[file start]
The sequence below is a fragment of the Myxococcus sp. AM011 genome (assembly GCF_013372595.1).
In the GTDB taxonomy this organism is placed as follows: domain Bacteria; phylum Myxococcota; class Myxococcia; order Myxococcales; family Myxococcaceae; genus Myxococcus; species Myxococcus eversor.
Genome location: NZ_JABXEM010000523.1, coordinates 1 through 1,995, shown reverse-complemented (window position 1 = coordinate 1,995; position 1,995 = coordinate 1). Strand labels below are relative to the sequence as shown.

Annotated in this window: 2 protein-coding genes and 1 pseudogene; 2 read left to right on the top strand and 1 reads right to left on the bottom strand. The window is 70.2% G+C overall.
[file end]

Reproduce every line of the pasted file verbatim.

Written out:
The sequence below is a fragment of the Myxococcus sp. AM011 genome (assembly GCF_013372595.1).
In the GTDB taxonomy this organism is placed as follows: domain Bacteria; phylum Myxococcota; class Myxococcia; order Myxococcales; family Myxococcaceae; genus Myxococcus; species Myxococcus eversor.
Genome location: NZ_JABXEM010000523.1, coordinates 1 through 1,995, shown reverse-complemented (window position 1 = coordinate 1,995; position 1,995 = coordinate 1). Strand labels below are relative to the sequence as shown.

Annotated in this window: 2 protein-coding genes and 1 pseudogene; 2 read left to right on the top strand and 1 reads right to left on the bottom strand. The window is 70.2% G+C overall.